As the wheel of the year turns, we celebrate Samhain, also known as Halloween, a time to honor our ancestors and embrace a new season. Autumn is quickly yielding to winter’s freeze, and the season offers us a time to honor our ancestors and those who have passed before us.
But autumn also offers us something more. It is certainly a time of remembrance, but it is also a time of release. Just as autumn leaves tumble toward the ground, we release what is no longer working in our lives: habits that are holding us back, thinking patterns that are moving us backward instead of forward, stale projects that have become less than fulfilling.
We understand that this season isn’t an end but part of the cycle of life, death, and rebirth. It’s only by the trees shedding their leaves and entering the frozen winter season that we can celebrate the spring’s renewal. Even in winter, the forest holds its promise of life’s return.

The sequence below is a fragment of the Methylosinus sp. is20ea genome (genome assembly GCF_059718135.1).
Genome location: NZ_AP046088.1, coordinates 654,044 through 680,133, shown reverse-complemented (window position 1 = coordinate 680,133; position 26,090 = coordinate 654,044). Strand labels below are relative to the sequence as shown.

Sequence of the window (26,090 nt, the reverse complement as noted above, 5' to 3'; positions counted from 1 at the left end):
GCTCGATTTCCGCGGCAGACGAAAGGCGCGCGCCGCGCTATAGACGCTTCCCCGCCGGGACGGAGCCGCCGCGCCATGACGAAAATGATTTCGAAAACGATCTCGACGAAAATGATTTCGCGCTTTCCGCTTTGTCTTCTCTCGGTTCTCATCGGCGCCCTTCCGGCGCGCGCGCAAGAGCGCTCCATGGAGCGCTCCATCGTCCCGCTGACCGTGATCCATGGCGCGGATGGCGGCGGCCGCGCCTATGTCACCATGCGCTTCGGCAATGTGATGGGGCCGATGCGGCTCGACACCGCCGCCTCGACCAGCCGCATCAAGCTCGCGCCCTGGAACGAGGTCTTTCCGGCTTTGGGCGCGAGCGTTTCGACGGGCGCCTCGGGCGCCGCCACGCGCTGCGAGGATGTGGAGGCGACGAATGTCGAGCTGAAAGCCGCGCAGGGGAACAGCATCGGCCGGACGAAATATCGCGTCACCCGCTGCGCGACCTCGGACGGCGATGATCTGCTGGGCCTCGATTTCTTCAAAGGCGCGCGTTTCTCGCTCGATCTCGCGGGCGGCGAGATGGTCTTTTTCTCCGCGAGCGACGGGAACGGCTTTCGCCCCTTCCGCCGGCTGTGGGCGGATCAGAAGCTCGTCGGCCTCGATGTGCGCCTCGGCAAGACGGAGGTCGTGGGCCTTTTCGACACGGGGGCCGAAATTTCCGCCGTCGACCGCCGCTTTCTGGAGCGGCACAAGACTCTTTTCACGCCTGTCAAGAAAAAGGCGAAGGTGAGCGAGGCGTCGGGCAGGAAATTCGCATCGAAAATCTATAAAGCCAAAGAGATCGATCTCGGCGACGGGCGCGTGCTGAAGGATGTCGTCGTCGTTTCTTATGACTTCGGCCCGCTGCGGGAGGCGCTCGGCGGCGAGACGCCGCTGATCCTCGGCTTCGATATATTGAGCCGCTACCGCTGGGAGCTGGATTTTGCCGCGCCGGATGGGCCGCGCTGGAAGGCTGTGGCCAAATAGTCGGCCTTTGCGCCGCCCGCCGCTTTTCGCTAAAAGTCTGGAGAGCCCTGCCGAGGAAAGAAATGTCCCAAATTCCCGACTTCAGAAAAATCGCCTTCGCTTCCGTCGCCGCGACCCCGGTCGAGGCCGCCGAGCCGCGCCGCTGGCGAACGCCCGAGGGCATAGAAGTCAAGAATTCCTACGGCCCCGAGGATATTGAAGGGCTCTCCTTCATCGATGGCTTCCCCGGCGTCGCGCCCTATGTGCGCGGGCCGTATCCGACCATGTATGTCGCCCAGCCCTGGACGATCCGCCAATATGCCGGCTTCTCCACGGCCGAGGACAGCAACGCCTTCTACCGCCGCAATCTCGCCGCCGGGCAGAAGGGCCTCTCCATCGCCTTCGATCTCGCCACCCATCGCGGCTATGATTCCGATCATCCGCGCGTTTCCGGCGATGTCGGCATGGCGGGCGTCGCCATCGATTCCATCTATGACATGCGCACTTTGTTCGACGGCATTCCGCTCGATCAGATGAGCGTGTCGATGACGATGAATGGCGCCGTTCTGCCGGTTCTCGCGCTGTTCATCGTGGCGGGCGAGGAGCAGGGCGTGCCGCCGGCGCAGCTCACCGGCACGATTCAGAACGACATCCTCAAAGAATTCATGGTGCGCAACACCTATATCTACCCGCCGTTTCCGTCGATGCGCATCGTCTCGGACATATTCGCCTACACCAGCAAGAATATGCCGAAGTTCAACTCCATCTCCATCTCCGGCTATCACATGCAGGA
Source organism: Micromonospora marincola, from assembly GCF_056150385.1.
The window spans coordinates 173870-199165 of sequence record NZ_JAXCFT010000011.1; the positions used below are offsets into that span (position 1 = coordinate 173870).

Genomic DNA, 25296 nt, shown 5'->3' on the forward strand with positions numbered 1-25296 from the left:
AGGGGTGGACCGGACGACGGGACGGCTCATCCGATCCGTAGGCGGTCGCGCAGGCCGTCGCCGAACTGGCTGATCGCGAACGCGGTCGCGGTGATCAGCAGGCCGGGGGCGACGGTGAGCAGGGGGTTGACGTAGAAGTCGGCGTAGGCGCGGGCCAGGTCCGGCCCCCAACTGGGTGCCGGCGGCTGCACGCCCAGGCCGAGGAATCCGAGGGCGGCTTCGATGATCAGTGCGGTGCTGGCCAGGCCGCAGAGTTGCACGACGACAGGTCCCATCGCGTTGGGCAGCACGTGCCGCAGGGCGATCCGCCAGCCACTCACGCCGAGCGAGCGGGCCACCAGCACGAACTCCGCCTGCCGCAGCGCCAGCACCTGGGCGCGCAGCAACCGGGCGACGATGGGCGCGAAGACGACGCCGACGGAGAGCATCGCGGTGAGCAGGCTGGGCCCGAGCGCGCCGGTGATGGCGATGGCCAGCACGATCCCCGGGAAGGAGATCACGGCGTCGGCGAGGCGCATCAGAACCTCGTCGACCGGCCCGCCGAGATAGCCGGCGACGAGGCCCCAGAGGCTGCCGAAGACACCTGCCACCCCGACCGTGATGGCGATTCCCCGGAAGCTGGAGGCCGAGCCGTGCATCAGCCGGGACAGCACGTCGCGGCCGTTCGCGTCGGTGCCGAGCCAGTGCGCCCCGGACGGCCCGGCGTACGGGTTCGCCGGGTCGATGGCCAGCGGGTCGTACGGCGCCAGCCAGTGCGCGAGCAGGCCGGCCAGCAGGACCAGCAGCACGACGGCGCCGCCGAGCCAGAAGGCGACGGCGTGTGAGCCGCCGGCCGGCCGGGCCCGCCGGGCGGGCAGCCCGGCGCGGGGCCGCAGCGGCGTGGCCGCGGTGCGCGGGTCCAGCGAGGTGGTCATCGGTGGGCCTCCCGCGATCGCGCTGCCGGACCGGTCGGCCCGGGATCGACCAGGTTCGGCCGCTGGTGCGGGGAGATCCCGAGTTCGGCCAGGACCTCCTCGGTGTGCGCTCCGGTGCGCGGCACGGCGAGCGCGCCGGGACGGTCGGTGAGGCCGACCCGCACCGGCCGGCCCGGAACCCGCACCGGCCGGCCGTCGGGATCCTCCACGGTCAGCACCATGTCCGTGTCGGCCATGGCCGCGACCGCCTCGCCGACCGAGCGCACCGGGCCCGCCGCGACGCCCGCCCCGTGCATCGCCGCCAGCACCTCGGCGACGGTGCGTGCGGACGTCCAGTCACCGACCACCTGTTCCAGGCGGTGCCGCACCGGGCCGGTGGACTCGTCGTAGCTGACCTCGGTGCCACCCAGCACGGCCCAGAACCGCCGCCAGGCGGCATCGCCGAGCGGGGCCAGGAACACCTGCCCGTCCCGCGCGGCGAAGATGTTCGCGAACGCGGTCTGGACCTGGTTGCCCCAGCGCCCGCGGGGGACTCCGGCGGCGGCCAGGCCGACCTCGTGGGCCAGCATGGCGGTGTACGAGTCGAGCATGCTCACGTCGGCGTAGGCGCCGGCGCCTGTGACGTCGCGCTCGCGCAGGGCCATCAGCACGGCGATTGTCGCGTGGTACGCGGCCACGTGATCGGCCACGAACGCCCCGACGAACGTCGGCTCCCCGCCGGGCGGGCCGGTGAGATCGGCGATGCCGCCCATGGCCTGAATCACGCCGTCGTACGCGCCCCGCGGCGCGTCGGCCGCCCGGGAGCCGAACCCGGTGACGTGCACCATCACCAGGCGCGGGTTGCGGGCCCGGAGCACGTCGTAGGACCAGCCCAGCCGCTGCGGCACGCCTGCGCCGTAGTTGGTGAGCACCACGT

“Everything lost is found again,
In a new form, in a new way;
Everything hurt is healed again,
In a new time, in a new day.”
At Samhain, or Halloween, we can take time to reflect on that which has left our lives, preparing ourselves for something new. We offer gratitude for the harvest, whether physical, emotional, or spiritual, but also prepare for a new season, a new year.
Last year, I left my teaching position at the university to focus more on my other two jobs, my job in public relations and my role as a writer and blogger. I plunged into social media, joining the WANA 1011 tribe. And I really, truly started to figure out what I wanted in my life.
I realize now that I had kept myself so busy—wanting to impress, determined to pave the road to success—that I forgot to be present in my life. I forgot to enjoy each season. I needed to slow down. Because I’d been so busy checking items off my to-do list, creating goals and achieving them, I’d lost touch with my inner guide.
“We all have a better guide in ourselves, if we would attend to it, than any other person can be.”
–Jane Austen, in Mansfield Park